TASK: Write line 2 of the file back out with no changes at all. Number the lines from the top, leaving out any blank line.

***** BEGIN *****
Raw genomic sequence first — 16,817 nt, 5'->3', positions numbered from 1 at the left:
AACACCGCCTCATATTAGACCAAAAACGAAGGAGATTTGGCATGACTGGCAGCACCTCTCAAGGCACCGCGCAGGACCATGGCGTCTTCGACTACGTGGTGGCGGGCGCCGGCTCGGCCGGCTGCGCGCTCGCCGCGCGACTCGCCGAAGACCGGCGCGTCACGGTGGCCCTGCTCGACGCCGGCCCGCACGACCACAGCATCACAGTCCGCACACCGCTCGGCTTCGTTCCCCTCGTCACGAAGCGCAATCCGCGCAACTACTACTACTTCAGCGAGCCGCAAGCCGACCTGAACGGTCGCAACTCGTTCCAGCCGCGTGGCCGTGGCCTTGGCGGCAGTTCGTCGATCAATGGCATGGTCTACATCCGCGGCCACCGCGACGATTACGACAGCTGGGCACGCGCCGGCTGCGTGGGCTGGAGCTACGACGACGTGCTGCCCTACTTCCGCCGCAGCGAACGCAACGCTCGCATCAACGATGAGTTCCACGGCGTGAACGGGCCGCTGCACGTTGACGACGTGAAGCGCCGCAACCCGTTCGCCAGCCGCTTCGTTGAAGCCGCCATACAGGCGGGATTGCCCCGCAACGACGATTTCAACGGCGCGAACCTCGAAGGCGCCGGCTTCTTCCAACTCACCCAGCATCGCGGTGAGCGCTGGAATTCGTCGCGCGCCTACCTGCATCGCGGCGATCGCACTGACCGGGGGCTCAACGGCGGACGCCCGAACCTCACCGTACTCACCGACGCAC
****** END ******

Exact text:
AACACCGCCTCATATTAGACCAAAAACGAAGGAGATTTGGCATGACTGGCAGCACCTCTCAAGGCACCGCGCAGGACCATGGCGTCTTCGACTACGTGGTGGCGGGCGCCGGCTCGGCCGGCTGCGCGCTCGCCGCGCGACTCGCCGAAGACCGGCGCGTCACGGTGGCCCTGCTCGACGCCGGCCCGCACGACCACAGCATCACAGTCCGCACACCGCTCGGCTTCGTTCCCCTCGTCACGAAGCGCAATCCGCGCAACTACTACTACTTCAGCGAGCCGCAAGCCGACCTGAACGGTCGCAACTCGTTCCAGCCGCGTGGCCGTGGCCTTGGCGGCAGTTCGTCGATCAATGGCATGGTCTACATCCGCGGCCACCGCGACGATTACGACAGCTGGGCACGCGCCGGCTGCGTGGGCTGGAGCTACGACGACGTGCTGCCCTACTTCCGCCGCAGCGAACGCAACGCTCGCATCAACGATGAGTTCCACGGCGTGAACGGGCCGCTGCACGTTGACGACGTGAAGCGCCGCAACCCGTTCGCCAGCCGCTTCGTTGAAGCCGCCATACAGGCGGGATTGCCCCGCAACGACGATTTCAACGGCGCGAACCTCGAAGGCGCCGGCTTCTTCCAACTCACCCAGCATCGCGGTGAGCGCTGGAATTCGTCGCGCGCCTACCTGCATCGCGGCGATCGCACTGACCGGGGGCTCAACGGCGGACGCCCGAACCTCACCGTACTCACCGACGCAC